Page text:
Is there a verb that means "retroactively create"?

For example:

John wanted to retroactively create a relationship with his estranged father.

I'm not looking for a word that means "retroactively improve" (e.g. gentrify).

Apologies for the split infinitive, if it offends you.

EDIT: I suppose I'm really looking for a word that means "go back and change one thing into another thing." John has a relationship with his father: an estranged one. He'd like to change it into something better. Maybe this blurs the distinction between "retroactively create" and "retroactively improve," but I'm looking for a word more like the former.

EDIT 2: The downvotes and sarcasm aren't necessary. I had a question and I asked it. Maybe there's not an answer... but there's certainly not a reason to berate me for inquiring.

"Retroactively create" is, indeed, paradoxical. I'm looking for a way to say that a person has recognized a mistake, and has tried to "erase" it rather than fix it.

Another example:

After the public realized the evidence was insufficient, the administration tried to ______ reasons for its behavior.

  • 5
    If time travel were easier, I'm sure this would be a much-used word.
    – user13141
    Nov 29, 2011 at 8:36
  • I don't get it. I agree with @Kris that "retroactively create" is paradoxical. You can't take an action that has an tangible effect on the past. Maybe you just mean "repair"?
    – tenfour
    Nov 29, 2011 at 19:59
  • 3
    There is a term for this used in the comic book industry - retcon (retroactive continuity). I think you could use this term (somewhat metaphorically) to refer to real life.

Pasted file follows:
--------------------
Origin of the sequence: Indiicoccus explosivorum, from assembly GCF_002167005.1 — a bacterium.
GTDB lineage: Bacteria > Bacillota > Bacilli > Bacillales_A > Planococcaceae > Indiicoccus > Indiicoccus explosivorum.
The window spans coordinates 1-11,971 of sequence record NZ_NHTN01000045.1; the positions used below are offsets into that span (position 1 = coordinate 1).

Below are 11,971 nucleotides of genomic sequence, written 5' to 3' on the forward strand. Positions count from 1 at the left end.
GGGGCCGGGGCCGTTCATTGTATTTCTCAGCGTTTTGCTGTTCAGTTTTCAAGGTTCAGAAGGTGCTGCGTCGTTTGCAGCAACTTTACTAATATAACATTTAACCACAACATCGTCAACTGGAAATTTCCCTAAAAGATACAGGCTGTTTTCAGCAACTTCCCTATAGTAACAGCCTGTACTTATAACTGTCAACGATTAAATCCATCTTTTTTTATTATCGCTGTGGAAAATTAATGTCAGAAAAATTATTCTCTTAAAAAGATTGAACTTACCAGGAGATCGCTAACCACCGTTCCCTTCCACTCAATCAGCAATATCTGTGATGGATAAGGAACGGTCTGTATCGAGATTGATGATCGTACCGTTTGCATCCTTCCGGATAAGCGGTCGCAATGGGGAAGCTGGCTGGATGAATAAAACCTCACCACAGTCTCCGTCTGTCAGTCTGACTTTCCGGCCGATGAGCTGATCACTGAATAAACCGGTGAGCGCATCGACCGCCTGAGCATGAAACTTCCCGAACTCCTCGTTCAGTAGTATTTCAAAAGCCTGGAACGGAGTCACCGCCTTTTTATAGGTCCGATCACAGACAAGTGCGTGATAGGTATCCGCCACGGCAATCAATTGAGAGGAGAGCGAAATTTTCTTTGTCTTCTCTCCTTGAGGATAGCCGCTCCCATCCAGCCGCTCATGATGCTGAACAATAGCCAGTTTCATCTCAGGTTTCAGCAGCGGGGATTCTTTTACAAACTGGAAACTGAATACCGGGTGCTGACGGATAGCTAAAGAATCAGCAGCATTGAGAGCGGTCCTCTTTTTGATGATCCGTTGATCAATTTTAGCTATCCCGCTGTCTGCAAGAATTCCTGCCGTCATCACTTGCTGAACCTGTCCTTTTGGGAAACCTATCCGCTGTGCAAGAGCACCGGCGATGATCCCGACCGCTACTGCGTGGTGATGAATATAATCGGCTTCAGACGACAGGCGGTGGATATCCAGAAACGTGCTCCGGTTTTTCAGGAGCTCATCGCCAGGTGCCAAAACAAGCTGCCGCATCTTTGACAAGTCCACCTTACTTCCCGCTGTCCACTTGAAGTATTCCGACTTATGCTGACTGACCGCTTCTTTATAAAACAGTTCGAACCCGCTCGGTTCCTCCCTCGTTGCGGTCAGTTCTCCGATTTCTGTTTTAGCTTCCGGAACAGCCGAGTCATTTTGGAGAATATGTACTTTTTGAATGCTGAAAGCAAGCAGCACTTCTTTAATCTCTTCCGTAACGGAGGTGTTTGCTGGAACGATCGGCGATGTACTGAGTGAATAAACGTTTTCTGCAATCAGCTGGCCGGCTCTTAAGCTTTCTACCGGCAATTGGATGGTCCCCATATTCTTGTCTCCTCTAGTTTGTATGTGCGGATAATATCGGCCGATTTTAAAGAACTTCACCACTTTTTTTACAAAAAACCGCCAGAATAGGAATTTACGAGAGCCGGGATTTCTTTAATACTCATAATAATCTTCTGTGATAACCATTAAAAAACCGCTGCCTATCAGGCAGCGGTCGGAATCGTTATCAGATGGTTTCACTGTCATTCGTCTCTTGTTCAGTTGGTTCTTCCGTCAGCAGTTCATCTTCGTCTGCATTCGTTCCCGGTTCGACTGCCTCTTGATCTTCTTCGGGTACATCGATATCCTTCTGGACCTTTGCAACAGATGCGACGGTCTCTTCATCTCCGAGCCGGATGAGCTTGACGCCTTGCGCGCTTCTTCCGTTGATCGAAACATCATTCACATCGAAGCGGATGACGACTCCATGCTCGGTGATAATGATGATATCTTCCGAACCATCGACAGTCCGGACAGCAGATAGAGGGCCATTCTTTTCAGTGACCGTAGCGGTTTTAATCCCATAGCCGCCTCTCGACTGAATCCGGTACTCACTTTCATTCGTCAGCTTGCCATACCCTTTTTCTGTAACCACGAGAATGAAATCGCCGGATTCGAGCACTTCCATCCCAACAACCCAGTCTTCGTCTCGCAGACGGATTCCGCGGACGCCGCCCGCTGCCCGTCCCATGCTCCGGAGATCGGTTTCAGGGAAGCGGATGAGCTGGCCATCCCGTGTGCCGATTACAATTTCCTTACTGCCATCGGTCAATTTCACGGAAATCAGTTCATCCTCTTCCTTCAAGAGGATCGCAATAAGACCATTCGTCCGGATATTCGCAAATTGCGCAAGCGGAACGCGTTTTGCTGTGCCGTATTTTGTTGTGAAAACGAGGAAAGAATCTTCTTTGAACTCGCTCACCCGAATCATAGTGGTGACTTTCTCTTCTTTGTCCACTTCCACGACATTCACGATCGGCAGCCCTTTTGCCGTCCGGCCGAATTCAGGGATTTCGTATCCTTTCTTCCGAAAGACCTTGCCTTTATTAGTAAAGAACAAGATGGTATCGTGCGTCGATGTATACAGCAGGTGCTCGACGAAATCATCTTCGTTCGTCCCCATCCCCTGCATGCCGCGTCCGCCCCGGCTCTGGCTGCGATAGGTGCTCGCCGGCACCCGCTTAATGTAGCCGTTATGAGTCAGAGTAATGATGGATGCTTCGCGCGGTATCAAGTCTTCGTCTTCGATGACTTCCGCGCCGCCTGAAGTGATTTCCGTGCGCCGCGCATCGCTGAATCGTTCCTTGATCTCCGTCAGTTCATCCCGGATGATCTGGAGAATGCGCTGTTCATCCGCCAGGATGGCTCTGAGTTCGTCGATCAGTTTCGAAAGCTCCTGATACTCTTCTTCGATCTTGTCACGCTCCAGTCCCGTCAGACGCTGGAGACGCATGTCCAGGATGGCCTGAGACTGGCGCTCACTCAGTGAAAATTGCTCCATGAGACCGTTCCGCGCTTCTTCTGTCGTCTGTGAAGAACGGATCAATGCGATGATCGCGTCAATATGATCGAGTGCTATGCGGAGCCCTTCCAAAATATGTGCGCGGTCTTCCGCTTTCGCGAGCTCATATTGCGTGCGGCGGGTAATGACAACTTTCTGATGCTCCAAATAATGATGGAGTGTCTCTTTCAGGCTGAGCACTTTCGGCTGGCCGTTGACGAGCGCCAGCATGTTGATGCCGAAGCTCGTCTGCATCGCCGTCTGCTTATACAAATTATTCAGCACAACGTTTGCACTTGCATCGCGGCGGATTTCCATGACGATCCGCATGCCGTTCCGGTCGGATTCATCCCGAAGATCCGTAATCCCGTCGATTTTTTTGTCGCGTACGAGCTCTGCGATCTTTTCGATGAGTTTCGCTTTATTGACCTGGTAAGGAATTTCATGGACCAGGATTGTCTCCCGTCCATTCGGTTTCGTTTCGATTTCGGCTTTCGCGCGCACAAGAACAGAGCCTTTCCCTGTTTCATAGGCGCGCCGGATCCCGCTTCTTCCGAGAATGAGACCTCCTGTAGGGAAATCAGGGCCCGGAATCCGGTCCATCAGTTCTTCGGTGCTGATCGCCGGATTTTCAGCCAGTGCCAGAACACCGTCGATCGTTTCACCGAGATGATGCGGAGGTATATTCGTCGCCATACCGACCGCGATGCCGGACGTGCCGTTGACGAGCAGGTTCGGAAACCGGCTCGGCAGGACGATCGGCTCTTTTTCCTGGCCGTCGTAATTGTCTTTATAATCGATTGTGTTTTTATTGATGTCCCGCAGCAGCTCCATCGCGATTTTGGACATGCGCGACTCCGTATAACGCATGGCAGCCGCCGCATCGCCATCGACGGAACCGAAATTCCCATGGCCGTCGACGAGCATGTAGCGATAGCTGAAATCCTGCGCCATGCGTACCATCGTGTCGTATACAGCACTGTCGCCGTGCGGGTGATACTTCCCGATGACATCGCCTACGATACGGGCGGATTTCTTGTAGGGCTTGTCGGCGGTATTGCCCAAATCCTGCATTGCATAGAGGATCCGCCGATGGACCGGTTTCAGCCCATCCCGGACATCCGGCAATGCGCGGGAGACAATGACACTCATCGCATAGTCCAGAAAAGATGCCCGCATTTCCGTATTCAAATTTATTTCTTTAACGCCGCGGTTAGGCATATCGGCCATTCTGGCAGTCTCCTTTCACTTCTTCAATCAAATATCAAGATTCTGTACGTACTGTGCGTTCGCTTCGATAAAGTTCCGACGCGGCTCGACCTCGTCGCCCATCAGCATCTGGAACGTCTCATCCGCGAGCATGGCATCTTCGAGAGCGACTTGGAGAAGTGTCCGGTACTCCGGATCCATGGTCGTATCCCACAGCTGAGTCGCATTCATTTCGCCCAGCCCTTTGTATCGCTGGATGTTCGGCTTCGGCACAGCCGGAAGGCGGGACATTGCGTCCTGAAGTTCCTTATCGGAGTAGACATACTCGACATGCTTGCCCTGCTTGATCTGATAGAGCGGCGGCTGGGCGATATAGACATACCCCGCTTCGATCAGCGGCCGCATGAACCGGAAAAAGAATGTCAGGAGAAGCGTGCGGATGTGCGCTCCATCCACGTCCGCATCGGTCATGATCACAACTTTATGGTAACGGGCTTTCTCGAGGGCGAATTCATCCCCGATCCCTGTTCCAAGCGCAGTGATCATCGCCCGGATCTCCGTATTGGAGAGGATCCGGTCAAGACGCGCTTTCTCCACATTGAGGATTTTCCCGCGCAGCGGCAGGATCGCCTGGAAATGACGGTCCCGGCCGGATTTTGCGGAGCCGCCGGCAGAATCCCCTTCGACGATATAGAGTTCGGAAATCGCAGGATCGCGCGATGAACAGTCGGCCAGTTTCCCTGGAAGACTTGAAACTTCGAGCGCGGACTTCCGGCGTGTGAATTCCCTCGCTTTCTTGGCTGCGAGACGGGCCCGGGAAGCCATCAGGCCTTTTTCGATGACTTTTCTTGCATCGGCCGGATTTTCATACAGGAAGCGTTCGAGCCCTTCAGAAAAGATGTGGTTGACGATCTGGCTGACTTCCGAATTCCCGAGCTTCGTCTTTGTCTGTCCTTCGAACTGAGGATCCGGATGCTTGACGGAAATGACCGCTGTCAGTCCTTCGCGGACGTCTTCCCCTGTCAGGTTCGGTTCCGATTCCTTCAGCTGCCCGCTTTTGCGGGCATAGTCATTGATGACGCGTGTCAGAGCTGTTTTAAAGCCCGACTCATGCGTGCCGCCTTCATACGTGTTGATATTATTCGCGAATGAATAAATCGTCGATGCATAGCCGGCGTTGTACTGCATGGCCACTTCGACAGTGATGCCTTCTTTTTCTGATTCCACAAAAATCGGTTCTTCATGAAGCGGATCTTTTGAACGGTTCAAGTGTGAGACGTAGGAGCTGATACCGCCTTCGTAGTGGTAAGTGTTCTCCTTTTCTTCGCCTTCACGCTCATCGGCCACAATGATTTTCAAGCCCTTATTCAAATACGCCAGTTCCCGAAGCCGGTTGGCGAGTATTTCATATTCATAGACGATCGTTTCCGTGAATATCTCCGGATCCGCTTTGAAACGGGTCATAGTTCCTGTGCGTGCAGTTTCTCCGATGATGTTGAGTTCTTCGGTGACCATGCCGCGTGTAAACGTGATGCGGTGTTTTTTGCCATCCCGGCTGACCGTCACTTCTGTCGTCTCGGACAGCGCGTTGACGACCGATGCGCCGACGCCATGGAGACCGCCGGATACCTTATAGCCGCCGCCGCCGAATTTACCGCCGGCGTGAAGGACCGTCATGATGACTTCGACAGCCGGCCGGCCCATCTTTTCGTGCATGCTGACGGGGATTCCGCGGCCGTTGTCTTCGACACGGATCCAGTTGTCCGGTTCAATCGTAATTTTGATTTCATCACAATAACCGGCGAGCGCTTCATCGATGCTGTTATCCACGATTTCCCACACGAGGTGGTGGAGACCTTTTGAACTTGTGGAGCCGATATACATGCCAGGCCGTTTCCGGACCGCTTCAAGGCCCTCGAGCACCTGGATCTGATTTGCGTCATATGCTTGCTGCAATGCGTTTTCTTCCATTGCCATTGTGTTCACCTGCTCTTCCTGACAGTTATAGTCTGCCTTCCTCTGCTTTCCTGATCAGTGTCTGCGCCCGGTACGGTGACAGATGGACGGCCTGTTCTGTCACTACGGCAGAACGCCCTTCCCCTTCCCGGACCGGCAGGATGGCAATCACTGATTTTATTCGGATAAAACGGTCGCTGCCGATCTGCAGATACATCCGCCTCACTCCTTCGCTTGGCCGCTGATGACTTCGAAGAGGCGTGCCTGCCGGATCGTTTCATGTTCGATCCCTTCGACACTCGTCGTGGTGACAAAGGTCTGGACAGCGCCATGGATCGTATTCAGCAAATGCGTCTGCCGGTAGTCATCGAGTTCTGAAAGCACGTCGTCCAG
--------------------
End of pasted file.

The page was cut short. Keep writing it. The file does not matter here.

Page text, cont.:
– Olaf4
    Nov 29, 2011 at 20:36

4 Answers 4


Rework his strained relationship? The phrase retroactively create sounds rather self-contradictory.

In this particular instance, rework also sends the message that John wants to really work at it, which of course is a different matter.

  • 2
    I think the problem with OP's question (and hence the problem with this answer) is simply that English doesn't have verbs that include time travel as a piece of the action.
    – user13141
    Nov 29, 2011 at 11:36
  • @onomatomaniak: Does any other natural language?
    – Kris
    Nov 29, 2011 at 11:38
  • I can only speak for three, and none of them do.
    – user13141
    Nov 29, 2011 at 11:47
  • 3
    However, once time travel is invented, time travelers will have flooded the past, and the word you want will have retroactively been part of the language all along. Nov 29, 2011 at 21:36

hmm - so, to rephrase, you're looking for a word or phrase that means "take an existing object or condition and create it differently, as if from scratch." Is this correct? If so, I'd start with "recreate" or "rebuild".


I think the term you're looking for has nothing to do with "retroactive". When John creates this new relationship, it will have no effect on the past.

I would suggest:

  • to reform / rework the relationship
  • to make amends
  • to patch things up
  • to repair / fix / mend the relationship
  • ah - I like reform in this context.
    – Olaf4
    Nov 29, 2011 at 20:23
  • There are two separate verbs spelt reform, one meaning to improve and the other to form again.
    – Stuart F
    Mar 9, 2022 at 16:36

If nothing else suits the OP's purpose, we could think on the lines of atone.

Strictly, this is (was) not a right fit (when I first read the question on Nov.29). But then, who knows, the OP might be looking for something like this. Or, maybe not.

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